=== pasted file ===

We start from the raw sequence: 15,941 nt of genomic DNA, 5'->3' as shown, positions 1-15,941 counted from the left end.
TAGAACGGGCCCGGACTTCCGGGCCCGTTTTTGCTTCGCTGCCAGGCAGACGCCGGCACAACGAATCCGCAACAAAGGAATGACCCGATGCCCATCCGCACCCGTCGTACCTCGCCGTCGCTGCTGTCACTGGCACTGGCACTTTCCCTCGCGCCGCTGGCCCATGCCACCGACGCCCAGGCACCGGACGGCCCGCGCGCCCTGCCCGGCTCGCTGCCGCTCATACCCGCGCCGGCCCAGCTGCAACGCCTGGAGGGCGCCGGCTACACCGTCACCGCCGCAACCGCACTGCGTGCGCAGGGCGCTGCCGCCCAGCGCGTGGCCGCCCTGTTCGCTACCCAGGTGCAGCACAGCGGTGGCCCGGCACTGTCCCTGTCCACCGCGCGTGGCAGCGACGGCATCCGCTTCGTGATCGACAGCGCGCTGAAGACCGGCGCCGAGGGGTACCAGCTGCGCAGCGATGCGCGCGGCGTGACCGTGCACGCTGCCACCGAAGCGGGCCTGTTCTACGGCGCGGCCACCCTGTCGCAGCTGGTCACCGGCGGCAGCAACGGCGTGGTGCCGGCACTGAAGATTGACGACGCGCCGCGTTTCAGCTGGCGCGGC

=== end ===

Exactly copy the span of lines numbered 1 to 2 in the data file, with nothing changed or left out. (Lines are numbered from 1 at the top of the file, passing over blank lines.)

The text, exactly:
We start from the raw sequence: 15,941 nt of genomic DNA, 5'->3' as shown, positions 1-15,941 counted from the left end.
TAGAACGGGCCCGGACTTCCGGGCCCGTTTTTGCTTCGCTGCCAGGCAGACGCCGGCACAACGAATCCGCAACAAAGGAATGACCCGATGCCCATCCGCACCCGTCGTACCTCGCCGTCGCTGCTGTCACTGGCACTGGCACTTTCCCTCGCGCCGCTGGCCCATGCCACCGACGCCCAGGCACCGGACGGCCCGCGCGCCCTGCCCGGCTCGCTGCCGCTCATACCCGCGCCGGCCCAGCTGCAACGCCTGGAGGGCGCCGGCTACACCGTCACCGCCGCAACCGCACTGCGTGCGCAGGGCGCTGCCGCCCAGCGCGTGGCCGCCCTGTTCGCTACCCAGGTGCAGCACAGCGGTGGCCCGGCACTGTCCCTGTCCACCGCGCGTGGCAGCGACGGCATCCGCTTCGTGATCGACAGCGCGCTGAAGACCGGCGCCGAGGGGTACCAGCTGCGCAGCGATGCGCGCGGCGTGACCGTGCACGCTGCCACCGAAGCGGGCCTGTTCTACGGCGCGGCCACCCTGTCGCAGCTGGTCACCGGCGGCAGCAACGGCGTGGTGCCGGCACTGAAGATTGACGACGCGCCGCGTTTCAGCTGGCGCGGC